What is Spark?
Apache Spark, also known as Spark, is an open source framework for big data processing. It is built on the idea of providing lightning fast speed, ease of use, and high-level analytics. It can handle almost any kind of query under the sun. Not surprisingly, more and more organizations are readily showing interest in adopting Spark.
Originally developed in UC Berkeley’s AMPLab in 2009 after a series of groundbreaking work aimed at utilizing distributed, in-memory data structures for improving data processing speeds, it was open sourced a year later as an Apache project.
The main data structure in Spark is a Resilient Distributed Dataset (RDD). An RDD is Spark’s way of representing a dataset distributed across the RAM, or memory, of several machines. An RDD object basically means a collection of elements that can be used to hold lists of tables, lists, dictionaries and so on. A dataset can be loaded into an RDD; then any of the methods accessible to that object can be run.
With Spark, one has the advantage of a comprehensive, unified framework for managing big data processing. The requirements could vary in terms of data sets (text data, graph data etc.), and even data source (batch vs. real-time streaming data).
Spark is ahead of technologies like Hadoop and Storm. The speed at which Spark works is up to 100 times more than that of MapReduce for programs like iterative algorithms and interactive data mining. Spark enables in-memory cluster computing for incredible speed. The low latency processing of big data is beyond the scope of typical MapReduce programs. However, it is cakewalk for Spark due to its speed. Not only that, it supports languages likes Scala, Java, and Python APIs for easy development of applications.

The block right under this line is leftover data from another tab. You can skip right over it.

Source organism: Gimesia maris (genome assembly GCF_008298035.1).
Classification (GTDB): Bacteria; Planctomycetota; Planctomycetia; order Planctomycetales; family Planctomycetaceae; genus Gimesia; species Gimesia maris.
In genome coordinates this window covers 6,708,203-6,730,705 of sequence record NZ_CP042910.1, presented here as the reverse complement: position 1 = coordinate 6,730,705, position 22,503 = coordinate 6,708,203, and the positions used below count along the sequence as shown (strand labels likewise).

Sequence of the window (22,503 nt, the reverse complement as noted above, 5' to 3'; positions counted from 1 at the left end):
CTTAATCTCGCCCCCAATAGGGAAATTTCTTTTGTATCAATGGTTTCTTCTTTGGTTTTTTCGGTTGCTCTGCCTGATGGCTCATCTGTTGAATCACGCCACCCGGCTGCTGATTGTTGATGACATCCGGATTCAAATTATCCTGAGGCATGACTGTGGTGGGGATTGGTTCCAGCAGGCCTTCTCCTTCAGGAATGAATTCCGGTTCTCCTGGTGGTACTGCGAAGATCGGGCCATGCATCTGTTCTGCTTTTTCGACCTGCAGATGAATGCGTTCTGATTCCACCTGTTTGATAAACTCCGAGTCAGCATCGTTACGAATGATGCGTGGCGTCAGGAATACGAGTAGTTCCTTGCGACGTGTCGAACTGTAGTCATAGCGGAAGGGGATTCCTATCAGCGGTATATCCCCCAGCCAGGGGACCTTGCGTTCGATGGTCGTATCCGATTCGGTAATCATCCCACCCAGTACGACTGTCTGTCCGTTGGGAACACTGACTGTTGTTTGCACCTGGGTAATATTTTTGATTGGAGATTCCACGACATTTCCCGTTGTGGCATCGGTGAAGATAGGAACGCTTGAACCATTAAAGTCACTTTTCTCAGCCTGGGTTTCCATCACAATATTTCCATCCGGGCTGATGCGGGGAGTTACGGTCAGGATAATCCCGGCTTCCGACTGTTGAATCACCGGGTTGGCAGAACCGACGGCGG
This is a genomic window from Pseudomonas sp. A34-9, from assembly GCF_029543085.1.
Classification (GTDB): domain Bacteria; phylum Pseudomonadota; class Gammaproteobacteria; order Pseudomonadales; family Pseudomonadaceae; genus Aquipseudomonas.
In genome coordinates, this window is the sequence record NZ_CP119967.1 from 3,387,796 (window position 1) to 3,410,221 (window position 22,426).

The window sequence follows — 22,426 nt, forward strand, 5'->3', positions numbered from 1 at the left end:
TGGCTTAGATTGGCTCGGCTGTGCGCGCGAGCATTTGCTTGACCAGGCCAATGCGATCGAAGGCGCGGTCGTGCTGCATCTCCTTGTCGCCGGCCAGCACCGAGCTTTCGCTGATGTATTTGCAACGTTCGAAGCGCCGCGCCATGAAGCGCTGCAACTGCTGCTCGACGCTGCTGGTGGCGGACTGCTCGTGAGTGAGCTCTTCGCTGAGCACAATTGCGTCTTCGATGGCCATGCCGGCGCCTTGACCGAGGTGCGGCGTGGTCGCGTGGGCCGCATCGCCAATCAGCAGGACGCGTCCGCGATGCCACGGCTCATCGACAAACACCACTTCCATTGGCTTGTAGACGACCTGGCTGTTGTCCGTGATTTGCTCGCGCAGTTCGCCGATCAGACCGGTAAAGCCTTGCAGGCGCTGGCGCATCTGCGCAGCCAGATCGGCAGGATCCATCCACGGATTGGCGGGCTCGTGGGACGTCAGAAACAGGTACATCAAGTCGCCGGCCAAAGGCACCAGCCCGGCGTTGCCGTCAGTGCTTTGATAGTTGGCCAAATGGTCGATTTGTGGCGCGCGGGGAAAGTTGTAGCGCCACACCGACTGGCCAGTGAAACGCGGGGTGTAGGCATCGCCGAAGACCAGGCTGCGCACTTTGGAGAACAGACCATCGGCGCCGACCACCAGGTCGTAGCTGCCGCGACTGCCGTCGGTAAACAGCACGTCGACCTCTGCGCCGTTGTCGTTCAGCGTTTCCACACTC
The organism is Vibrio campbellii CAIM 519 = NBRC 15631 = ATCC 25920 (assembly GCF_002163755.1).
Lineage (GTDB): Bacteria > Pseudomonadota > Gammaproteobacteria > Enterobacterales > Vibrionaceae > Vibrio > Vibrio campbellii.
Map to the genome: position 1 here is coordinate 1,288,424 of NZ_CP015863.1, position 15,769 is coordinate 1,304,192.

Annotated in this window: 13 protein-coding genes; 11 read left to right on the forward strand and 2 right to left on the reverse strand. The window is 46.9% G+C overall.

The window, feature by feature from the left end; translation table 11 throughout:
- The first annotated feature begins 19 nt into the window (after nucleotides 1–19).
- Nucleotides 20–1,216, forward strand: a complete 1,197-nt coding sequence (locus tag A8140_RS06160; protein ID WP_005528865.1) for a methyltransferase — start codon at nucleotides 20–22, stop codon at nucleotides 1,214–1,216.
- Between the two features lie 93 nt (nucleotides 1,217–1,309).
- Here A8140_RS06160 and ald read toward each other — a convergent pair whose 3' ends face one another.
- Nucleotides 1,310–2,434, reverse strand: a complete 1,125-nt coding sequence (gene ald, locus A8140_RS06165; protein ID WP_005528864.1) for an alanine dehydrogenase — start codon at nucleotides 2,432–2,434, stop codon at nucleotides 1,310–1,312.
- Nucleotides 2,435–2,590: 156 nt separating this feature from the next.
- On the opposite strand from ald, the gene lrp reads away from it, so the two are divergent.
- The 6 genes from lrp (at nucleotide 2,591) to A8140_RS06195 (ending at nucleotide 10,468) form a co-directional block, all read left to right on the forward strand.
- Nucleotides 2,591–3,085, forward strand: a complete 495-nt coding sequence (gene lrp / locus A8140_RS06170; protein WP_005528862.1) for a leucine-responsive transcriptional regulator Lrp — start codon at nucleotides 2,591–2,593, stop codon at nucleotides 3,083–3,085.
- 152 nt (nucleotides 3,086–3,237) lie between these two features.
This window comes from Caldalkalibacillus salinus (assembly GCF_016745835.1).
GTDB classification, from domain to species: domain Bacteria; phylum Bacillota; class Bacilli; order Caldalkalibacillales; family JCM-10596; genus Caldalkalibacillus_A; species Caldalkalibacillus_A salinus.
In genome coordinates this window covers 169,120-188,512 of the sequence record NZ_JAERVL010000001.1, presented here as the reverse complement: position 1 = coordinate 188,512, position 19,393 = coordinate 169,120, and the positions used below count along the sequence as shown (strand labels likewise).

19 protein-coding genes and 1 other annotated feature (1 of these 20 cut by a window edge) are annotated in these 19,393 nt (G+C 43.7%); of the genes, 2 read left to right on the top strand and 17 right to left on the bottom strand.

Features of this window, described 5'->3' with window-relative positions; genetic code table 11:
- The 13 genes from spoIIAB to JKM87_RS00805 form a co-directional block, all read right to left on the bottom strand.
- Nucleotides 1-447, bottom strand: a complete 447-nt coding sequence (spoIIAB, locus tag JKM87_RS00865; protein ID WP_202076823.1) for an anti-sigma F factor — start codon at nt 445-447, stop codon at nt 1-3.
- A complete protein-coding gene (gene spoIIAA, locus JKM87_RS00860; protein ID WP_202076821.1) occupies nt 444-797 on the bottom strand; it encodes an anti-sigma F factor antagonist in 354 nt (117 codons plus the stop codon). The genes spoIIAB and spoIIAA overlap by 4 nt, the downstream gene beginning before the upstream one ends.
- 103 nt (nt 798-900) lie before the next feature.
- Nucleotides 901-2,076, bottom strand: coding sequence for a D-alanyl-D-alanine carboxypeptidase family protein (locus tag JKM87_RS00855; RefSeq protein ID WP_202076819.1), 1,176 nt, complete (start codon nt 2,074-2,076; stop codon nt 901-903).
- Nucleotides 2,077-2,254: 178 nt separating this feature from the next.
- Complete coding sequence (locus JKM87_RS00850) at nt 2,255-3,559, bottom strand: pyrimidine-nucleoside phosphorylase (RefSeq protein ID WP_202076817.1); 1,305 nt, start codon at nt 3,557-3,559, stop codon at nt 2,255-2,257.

Spark has the ability to deal with a broad range of data processing situations, since it can combine SQL, complex and streaming analytics together in a seamless fashion. Spark can run on top of Mesos, Hadoop, standalone or in the cloud. Accessing various data sources like HDFS, Cassandra, HBase, or S3 is possible with Spark.
Should you learn Spark?
As mentioned in the beginning of the article, the market is rapidly growing for Spark professionals. It is a new technology and is being hailed as the new big thing that is enormously adding to the potential of big data analytics. At this stage, one can become a member of Spark Developer’s Community and give a boost to their career by ensuring compatibility between the next generation of Spark distributions and applications, or getting involved in developing Spark in its nascent stage.
In the near future, the primary processing for Hadoop jobs is going to be managed by Spark. At present, Spark is one of the highest-level Apache projects, having superior speed and programmability than MapReduce. Therefore, it is also one of the best options for those looking to add value to their abilities.
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